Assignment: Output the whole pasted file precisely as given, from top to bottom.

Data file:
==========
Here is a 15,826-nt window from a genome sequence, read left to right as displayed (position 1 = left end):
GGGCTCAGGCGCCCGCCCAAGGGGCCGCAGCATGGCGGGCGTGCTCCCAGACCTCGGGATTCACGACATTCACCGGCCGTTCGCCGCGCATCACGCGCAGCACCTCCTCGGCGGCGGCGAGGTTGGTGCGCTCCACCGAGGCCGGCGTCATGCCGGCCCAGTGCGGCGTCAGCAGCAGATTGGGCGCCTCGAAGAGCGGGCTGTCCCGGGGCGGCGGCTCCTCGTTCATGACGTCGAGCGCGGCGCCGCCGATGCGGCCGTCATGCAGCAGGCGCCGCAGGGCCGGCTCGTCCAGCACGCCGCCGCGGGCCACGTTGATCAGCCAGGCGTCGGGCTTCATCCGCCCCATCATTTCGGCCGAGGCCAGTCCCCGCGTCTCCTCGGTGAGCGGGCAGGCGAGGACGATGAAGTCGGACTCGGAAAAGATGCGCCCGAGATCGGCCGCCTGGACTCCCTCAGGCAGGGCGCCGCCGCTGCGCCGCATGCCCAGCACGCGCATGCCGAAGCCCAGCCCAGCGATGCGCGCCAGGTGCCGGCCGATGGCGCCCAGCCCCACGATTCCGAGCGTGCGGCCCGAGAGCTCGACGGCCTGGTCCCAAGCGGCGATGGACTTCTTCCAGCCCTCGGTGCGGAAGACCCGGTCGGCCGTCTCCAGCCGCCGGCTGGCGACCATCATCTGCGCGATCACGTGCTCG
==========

Here is a 15,826-nt window from a genome sequence, read left to right as displayed (position 1 = left end):
GGGCTCAGGCGCCCGCCCAAGGGGCCGCAGCATGGCGGGCGTGCTCCCAGACCTCGGGATTCACGACATTCACCGGCCGTTCGCCGCGCATCACGCGCAGCACCTCCTCGGCGGCGGCGAGGTTGGTGCGCTCCACCGAGGCCGGCGTCATGCCGGCCCAGTGCGGCGTCAGCAGCAGATTGGGCGCCTCGAAGAGCGGGCTGTCCCGGGGCGGCGGCTCCTCGTTCATGACGTCGAGCGCGGCGCCGCCGATGCGGCCGTCATGCAGCAGGCGCCGCAGGGCCGGCTCGTCCAGCACGCCGCCGCGGGCCACGTTGATCAGCCAGGCGTCGGGCTTCATCCGCCCCATCATTTCGGCCGAGGCCAGTCCCCGCGTCTCCTCGGTGAGCGGGCAGGCGAGGACGATGAAGTCGGACTCGGAAAAGATGCGCCCGAGATCGGCCGCCTGGACTCCCTCAGGCAGGGCGCCGCCGCTGCGCCGCATGCCCAGCACGCGCATGCCGAAGCCCAGCCCAGCGATGCGCGCCAGGTGCCGGCCGATGGCGCCCAGCCCCACGATTCCGAGCGTGCGGCCCGAGAGCTCGACGGCCTGGTCCCAAGCGGCGATGGACTTCTTCCAGCCCTCGGTGCGGAAGACCCGGTCGGCCGTCTCCAGCCGCCGGCTGGCGACCATCATCTGCGCGATCACGTGCTCG